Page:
“Exciting Study: How Genes Enabled Primates to Walk on Two Legs! Discover the Fascinating Insights Through Biobank Data & AI.”

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Long ago, when primates started walking on two legs instead of four, it freed up their hands, allowing humans to use tools. This switch to walking upright, known as bipedal locomotion, was a significant step in our evolutionary history. Now, scientists claim to have discovered the gene responsible for this development.

Using a combination of deep learning and genome-wide association studies, researchers from Columbia University created the first map of the genome regions that led to the skeletal changes in primates, enabling them to walk upright. This map revealed that these genetic changes were strongly favored by natural selection, giving early humans an evolutionary advantage.

Beyond its significance in human evolution, the study also identified genetic variants and skeletal features associated with hip, knee, and back arthritis, which are major causes of adult disability in the United States.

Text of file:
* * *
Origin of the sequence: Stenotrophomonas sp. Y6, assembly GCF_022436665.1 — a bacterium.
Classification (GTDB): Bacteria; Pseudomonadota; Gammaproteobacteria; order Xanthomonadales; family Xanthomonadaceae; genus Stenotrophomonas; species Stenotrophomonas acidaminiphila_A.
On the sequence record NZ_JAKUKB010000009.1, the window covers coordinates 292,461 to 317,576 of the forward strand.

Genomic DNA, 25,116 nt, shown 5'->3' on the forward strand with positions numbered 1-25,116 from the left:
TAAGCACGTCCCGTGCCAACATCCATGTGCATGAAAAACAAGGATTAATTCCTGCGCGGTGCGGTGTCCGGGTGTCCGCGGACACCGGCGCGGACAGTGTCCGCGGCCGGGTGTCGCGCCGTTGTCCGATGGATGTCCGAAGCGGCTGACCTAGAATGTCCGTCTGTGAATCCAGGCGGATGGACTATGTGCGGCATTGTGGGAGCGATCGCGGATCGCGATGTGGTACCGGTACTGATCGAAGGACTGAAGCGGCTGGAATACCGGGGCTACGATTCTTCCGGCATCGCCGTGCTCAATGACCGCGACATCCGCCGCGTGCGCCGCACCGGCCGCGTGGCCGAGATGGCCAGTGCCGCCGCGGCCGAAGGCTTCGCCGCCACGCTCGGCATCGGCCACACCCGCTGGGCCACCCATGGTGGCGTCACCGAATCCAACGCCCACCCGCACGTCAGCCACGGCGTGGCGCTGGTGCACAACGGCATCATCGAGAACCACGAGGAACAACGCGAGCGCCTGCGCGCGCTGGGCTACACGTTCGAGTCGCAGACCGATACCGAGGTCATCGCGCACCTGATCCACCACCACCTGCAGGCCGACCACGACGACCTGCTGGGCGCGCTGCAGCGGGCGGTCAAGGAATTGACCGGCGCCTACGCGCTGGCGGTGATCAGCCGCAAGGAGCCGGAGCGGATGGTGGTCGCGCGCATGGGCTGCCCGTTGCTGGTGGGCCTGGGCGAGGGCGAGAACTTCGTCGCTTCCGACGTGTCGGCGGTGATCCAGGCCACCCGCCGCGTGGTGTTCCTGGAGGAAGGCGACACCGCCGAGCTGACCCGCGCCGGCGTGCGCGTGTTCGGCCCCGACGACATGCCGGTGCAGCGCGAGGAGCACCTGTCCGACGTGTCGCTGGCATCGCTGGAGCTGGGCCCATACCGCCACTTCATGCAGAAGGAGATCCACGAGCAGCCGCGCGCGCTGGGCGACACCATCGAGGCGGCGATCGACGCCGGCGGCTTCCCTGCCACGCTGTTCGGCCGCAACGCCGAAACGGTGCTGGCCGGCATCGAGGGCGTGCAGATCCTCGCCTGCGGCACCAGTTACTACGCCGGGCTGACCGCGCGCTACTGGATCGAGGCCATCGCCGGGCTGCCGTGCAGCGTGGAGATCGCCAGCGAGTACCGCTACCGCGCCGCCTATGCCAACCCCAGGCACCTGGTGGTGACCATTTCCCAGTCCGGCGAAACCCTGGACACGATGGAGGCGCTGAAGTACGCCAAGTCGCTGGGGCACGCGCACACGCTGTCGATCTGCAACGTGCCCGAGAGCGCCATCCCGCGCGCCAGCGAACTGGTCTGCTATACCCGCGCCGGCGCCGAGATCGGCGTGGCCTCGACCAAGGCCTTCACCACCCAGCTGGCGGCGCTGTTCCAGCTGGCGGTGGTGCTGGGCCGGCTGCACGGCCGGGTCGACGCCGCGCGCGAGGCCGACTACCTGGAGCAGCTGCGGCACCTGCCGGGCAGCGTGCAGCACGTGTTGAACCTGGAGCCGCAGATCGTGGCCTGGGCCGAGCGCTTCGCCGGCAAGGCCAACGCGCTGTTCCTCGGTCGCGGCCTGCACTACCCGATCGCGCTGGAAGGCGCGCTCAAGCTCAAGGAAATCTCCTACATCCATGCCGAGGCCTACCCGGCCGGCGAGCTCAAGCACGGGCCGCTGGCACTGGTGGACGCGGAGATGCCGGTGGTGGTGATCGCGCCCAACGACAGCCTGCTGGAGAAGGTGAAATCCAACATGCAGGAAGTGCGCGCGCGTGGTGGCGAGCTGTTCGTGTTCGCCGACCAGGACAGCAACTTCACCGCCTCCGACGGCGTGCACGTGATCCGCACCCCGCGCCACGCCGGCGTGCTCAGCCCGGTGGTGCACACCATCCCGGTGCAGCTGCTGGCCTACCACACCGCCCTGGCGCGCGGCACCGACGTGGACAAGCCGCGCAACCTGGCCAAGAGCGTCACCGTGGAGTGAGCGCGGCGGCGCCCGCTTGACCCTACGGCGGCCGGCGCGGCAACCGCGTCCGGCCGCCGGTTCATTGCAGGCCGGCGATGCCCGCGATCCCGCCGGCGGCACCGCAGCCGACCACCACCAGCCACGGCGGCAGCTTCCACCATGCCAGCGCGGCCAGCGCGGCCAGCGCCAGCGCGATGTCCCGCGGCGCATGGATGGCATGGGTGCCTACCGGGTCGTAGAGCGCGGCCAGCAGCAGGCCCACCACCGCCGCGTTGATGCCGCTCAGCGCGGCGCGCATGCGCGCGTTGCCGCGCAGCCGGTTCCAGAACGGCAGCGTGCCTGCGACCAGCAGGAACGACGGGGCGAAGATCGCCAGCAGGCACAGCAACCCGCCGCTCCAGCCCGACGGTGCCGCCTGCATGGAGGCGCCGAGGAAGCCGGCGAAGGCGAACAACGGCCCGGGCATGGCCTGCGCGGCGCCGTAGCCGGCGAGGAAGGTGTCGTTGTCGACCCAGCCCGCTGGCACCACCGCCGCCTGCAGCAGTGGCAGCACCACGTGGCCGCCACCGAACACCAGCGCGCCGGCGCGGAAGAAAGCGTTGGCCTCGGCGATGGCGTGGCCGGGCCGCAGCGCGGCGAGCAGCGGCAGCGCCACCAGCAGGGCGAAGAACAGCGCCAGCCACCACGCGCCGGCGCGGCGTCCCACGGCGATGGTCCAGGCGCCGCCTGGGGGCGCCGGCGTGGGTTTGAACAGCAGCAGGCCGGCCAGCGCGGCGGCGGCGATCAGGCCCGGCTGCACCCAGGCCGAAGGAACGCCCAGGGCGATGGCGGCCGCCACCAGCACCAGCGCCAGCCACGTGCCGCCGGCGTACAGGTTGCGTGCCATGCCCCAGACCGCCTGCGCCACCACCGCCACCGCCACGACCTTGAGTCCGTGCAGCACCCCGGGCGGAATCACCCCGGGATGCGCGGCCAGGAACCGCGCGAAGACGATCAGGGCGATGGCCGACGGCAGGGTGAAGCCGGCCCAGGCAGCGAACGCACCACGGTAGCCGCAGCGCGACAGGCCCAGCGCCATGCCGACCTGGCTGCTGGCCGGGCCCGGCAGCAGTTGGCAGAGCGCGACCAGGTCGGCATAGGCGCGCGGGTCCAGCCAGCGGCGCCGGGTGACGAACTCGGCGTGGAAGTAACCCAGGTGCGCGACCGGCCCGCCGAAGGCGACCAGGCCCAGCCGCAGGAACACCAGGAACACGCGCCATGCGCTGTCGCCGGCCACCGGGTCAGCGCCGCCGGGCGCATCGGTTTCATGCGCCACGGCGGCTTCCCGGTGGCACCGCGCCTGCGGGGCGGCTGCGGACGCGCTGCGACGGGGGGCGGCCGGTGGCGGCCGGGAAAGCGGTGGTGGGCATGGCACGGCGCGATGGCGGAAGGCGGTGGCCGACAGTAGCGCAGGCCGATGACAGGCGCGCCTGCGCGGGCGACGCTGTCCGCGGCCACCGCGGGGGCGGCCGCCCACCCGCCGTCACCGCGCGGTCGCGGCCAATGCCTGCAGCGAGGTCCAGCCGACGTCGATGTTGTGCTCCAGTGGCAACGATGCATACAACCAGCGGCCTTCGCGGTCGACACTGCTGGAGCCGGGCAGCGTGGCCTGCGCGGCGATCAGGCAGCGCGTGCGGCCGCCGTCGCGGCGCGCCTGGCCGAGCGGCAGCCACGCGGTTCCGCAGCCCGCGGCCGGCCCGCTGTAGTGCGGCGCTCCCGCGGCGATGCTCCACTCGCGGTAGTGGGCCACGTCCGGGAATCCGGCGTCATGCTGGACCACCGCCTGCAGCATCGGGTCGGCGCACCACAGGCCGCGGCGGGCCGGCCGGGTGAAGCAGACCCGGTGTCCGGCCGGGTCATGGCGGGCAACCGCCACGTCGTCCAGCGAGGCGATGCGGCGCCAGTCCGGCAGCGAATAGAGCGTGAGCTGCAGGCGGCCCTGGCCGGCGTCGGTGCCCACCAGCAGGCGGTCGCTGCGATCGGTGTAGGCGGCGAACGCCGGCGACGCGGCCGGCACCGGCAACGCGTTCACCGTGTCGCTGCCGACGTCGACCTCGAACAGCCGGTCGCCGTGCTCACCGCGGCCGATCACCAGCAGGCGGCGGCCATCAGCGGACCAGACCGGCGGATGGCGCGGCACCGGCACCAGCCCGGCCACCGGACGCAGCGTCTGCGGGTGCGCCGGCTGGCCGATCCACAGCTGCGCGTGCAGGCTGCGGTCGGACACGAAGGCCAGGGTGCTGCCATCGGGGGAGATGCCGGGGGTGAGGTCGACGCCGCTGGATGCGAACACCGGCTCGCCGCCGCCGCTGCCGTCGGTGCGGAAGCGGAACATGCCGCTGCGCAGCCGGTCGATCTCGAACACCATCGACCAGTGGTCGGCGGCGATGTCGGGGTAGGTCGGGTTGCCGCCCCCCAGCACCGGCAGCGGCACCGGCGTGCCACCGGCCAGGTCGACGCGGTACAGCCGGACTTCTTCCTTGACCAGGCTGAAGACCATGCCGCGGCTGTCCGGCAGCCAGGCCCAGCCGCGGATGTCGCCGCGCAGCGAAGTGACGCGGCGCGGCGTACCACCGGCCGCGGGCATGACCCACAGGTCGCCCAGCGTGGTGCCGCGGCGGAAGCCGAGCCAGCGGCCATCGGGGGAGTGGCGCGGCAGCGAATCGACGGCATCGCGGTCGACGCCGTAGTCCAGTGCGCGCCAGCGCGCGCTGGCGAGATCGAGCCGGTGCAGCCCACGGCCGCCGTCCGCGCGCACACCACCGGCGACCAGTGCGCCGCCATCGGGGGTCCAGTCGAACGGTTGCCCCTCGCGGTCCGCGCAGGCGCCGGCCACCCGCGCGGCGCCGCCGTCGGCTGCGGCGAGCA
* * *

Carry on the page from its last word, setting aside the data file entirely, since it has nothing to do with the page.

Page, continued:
To conduct the study, the researchers analyzed over 30,000 full-body X-rays from the UK Biobank. They used a deep learning algorithm to standardize the X-rays, remove any quality issues, and precisely measure various skeletal features.

By scanning the human genome, they identified chromosomal regions linked to variations in essential skeletal measures, such as shoulder width, torso length, and tibia-to-femur angle. In total, they discovered 145 regions associated with genes that influence skeletal development.

Many of these regions showed overlaps with “accelerated regions” of the human genome, which have evolved relatively quickly compared to the same regions in great apes.

The study’s co-author, Vagheesh M Narasimhan, explained that this is the first genomic evidence suggesting that selective pressure acted on genetic variants affecting skeletal proportions, facilitating the transition from knuckle-based walking to bipedalism.

Overall, this research sheds light on the genetic factors that contributed to the evolution of bipedal locomotion and its impact on human development, offering valuable insights into skeletal health and disability.

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